Boardroom Threads: The Power Dressing Canon

By Aditi Banerjee

Boardroom iconography has seen variations of suit, including those that have endured as power dressing canon. This year, add instant punch to your work wardrobe with five trends that run the gamut from timeless to bombast.

Get Your Khaki On

The smart, lightweight khaki suit is season appropriate and a great neutral – what a bit of luck this versatility; the colour of shirt you choose to wear it with could be any degree of departure and it would still look good. Consider blue and green for pastel shades, and know that your cotton/linen khaki will anchor them masterfully. You could choose instead to go for a slightly darker, possibly patterned shirt and then wear a slim pastel tie in order to be able to come out even. Roll with the punches if you’re opting for a brighter colour, though they are better incorporated in subtle accoutrements like socks, ties and pocket squares. Dark neutral shirts hardly bite the dust – pair them with a sand coloured shade of khaki or maybe a blanched, stony hue.

Small Collars, Big Impressions

The merits of a small collar aren’t unthinkable, and it almost never existed only in short bursts of trendiness. For a smart bespoke feel, pass up the lobster bibs and plump for a narrow collar. Keep it contemporary, and that’s whether you go for a cutaway or club collar. Narrow point and tab collars best employ this style and help to thin and elongate your face while the semispread collar works with every kind of suit and tie. Remember that the size of your collar should sync up with the size of your tie. If you decide to wear a blazer to work, skip the tie altogether. Be sure your blazer is trim and with narrow lapels.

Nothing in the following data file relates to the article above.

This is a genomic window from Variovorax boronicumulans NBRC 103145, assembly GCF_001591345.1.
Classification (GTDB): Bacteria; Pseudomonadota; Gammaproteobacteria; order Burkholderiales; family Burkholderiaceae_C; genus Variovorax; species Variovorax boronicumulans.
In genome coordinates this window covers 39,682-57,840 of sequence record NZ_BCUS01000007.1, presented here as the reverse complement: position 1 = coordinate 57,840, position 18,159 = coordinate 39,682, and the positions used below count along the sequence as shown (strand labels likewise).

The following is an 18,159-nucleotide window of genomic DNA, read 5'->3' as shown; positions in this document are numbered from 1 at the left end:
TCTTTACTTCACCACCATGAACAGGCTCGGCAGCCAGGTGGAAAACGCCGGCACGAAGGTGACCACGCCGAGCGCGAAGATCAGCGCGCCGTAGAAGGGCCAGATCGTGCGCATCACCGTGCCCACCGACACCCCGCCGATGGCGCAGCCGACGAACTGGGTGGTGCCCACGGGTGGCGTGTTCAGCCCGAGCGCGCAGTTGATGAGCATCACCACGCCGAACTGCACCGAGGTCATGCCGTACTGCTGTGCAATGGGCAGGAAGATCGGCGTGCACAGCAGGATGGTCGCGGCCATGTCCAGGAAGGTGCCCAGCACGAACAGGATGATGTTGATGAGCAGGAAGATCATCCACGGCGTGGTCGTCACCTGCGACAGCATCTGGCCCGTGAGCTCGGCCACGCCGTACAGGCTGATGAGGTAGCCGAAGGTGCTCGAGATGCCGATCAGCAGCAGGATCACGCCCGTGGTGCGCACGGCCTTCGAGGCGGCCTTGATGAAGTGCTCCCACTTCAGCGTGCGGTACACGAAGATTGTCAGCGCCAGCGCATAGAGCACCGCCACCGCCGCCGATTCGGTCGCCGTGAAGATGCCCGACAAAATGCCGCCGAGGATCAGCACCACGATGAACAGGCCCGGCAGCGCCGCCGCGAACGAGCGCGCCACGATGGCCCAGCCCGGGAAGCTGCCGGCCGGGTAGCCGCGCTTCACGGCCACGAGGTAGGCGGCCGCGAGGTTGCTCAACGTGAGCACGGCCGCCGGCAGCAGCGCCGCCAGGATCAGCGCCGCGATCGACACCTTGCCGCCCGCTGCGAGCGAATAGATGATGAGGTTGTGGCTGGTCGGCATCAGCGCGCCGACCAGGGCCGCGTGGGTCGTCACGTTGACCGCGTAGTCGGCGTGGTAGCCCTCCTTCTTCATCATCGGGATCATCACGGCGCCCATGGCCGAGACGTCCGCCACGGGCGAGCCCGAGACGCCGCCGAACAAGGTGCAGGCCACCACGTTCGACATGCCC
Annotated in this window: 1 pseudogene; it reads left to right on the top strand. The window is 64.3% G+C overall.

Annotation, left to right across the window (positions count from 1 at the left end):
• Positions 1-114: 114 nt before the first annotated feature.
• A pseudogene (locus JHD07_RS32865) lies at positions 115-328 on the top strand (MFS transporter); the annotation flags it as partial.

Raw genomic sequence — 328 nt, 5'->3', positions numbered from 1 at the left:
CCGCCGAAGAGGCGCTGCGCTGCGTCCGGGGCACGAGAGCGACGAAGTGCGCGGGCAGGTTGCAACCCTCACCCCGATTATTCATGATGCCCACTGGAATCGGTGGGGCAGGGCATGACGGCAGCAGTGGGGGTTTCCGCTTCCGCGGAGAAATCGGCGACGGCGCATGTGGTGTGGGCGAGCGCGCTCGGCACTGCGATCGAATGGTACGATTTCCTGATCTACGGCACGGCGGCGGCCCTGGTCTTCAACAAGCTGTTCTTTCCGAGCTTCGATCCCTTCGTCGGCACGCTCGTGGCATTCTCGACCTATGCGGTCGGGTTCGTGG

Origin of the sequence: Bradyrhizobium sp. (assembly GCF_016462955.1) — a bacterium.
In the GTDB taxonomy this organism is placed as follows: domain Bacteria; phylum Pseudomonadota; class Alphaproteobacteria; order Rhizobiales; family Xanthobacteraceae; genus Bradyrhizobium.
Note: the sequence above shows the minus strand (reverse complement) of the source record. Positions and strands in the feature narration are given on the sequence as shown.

The Flat-Front Trouser

The flat front trouser has a dart as a contouring feature that allows the pant fabric to lie unbroken against your body, putting forth a unified visual aesthetic. The silhouette is smooth, tailored and slim, affording a way more snug fit than a pleated pant that has creases along the front, created by folding the fabric and sewing it down before attaching a waistband. It has a looser silhouette and affords a roomier fit, but there’s a chance the extra fabric may look a little nubby if you have a thin frame. Your flat-front trouser should be well tailored, just a little slack around the waist, and worn on the hipbones. Casual cotton or denim is best served up in a flat-front variety as well.

The Suede Way

Suede shoes are in every way complimentary, and yes that is true for business dress as well. Save for the monsoon, there isn’t a season you can’t wear suede shoes at the workplace, especially if they’re brown. A suede twist on classic oxfords, in fact, is a great way to wing it during summer months. Another thing – wear them sockless, and with skinny suit pants or khakis. With a business suit, a pair of captoe oxford lace up suede shoes looks best. When you’re picking your suit, stick to shades of blue, gray, brown, olive and tan.

Pattern Boldness

Switch up your choice of pattern when you go to shop for dress shirts. Take a chance with plaid, or gingham. Vertical stripes are great too, and they mean business. If the look you’re going for is smart casual, pick a shirt with small checks; this type of chequered pattern strikes a vibrant, urbane note in the boardroom and pairs wonderfully with pants of solid colour. Don’t shy away from mixing up the colour palette too – reach for a lime green, pink, or lavender gingham.

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